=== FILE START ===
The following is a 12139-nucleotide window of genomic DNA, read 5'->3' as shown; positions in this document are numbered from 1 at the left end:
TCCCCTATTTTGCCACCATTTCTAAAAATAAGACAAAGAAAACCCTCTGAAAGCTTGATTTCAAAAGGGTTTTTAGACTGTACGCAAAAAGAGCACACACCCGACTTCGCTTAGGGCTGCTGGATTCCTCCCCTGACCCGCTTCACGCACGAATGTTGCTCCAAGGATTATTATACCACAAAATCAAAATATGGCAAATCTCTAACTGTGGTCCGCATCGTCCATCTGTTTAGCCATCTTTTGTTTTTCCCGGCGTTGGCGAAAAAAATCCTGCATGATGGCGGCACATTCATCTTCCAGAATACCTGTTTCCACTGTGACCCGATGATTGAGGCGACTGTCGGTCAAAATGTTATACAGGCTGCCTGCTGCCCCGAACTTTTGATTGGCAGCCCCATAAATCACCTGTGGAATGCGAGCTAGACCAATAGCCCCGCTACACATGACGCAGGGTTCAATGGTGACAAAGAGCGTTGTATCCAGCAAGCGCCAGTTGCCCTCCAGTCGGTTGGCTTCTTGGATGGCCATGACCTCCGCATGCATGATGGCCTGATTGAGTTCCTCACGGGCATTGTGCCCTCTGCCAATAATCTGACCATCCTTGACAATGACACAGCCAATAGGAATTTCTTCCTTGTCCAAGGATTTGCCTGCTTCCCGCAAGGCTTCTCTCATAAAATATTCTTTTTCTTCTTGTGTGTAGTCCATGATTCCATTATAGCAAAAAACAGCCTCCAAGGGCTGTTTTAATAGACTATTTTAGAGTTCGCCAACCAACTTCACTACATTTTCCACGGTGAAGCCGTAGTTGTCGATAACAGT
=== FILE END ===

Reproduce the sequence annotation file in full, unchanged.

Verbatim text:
The following is a 12139-nucleotide window of genomic DNA, read 5'->3' as shown; positions in this document are numbered from 1 at the left end:
TCCCCTATTTTGCCACCATTTCTAAAAATAAGACAAAGAAAACCCTCTGAAAGCTTGATTTCAAAAGGGTTTTTAGACTGTACGCAAAAAGAGCACACACCCGACTTCGCTTAGGGCTGCTGGATTCCTCCCCTGACCCGCTTCACGCACGAATGTTGCTCCAAGGATTATTATACCACAAAATCAAAATATGGCAAATCTCTAACTGTGGTCCGCATCGTCCATCTGTTTAGCCATCTTTTGTTTTTCCCGGCGTTGGCGAAAAAAATCCTGCATGATGGCGGCACATTCATCTTCCAGAATACCTGTTTCCACTGTGACCCGATGATTGAGGCGACTGTCGGTCAAAATGTTATACAGGCTGCCTGCTGCCCCGAACTTTTGATTGGCAGCCCCATAAATCACCTGTGGAATGCGAGCTAGACCAATAGCCCCGCTACACATGACGCAGGGTTCAATGGTGACAAAGAGCGTTGTATCCAGCAAGCGCCAGTTGCCCTCCAGTCGGTTGGCTTCTTGGATGGCCATGACCTCCGCATGCATGATGGCCTGATTGAGTTCCTCACGGGCATTGTGCCCTCTGCCAATAATCTGACCATCCTTGACAATGACACAGCCAATAGGAATTTCTTCCTTGTCCAAGGATTTGCCTGCTTCCCGCAAGGCTTCTCTCATAAAATATTCTTTTTCTTCTTGTGTGTAGTCCATGATTCCATTATAGCAAAAAACAGCCTCCAAGGGCTGTTTTAATAGACTATTTTAGAGTTCGCCAACCAACTTCACTACATTTTCCACGGTGAAGCCGTAGTTGTCGATAACAGT